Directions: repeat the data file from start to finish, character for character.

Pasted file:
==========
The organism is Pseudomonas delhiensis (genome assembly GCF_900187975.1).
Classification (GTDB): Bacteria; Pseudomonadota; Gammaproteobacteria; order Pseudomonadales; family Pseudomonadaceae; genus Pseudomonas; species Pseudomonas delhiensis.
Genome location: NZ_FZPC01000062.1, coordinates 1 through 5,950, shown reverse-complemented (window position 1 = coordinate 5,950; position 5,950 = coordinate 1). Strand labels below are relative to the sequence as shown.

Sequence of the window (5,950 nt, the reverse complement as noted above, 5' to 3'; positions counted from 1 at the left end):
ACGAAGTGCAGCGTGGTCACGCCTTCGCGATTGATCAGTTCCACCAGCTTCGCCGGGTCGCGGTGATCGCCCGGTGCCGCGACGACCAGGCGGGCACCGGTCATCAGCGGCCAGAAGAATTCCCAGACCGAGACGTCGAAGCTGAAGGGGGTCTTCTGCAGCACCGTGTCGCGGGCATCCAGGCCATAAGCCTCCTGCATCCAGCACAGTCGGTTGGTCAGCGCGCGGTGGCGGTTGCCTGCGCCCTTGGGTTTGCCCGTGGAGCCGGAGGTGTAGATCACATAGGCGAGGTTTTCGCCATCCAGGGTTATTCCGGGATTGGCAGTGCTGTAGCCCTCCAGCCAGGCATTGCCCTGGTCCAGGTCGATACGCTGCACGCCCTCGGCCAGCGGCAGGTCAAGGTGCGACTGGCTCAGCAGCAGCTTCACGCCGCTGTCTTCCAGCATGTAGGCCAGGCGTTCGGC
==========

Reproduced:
The organism is Pseudomonas delhiensis (genome assembly GCF_900187975.1).
Classification (GTDB): Bacteria; Pseudomonadota; Gammaproteobacteria; order Pseudomonadales; family Pseudomonadaceae; genus Pseudomonas; species Pseudomonas delhiensis.
Genome location: NZ_FZPC01000062.1, coordinates 1 through 5,950, shown reverse-complemented (window position 1 = coordinate 5,950; position 5,950 = coordinate 1). Strand labels below are relative to the sequence as shown.

Sequence of the window (5,950 nt, the reverse complement as noted above, 5' to 3'; positions counted from 1 at the left end):
ACGAAGTGCAGCGTGGTCACGCCTTCGCGATTGATCAGTTCCACCAGCTTCGCCGGGTCGCGGTGATCGCCCGGTGCCGCGACGACCAGGCGGGCACCGGTCATCAGCGGCCAGAAGAATTCCCAGACCGAGACGTCGAAGCTGAAGGGGGTCTTCTGCAGCACCGTGTCGCGGGCATCCAGGCCATAAGCCTCCTGCATCCAGCACAGTCGGTTGGTCAGCGCGCGGTGGCGGTTGCCTGCGCCCTTGGGTTTGCCCGTGGAGCCGGAGGTGTAGATCACATAGGCGAGGTTTTCGCCATCCAGGGTTATTCCGGGATTGGCAGTGCTGTAGCCCTCCAGCCAGGCATTGCCCTGGTCCAGGTCGATACGCTGCACGCCCTCGGCCAGCGGCAGGTCAAGGTGCGACTGGCTCAGCAGCAGCTTCACGCCGCTGTCTTCCAGCATGTAGGCCAGGCGTTCGGC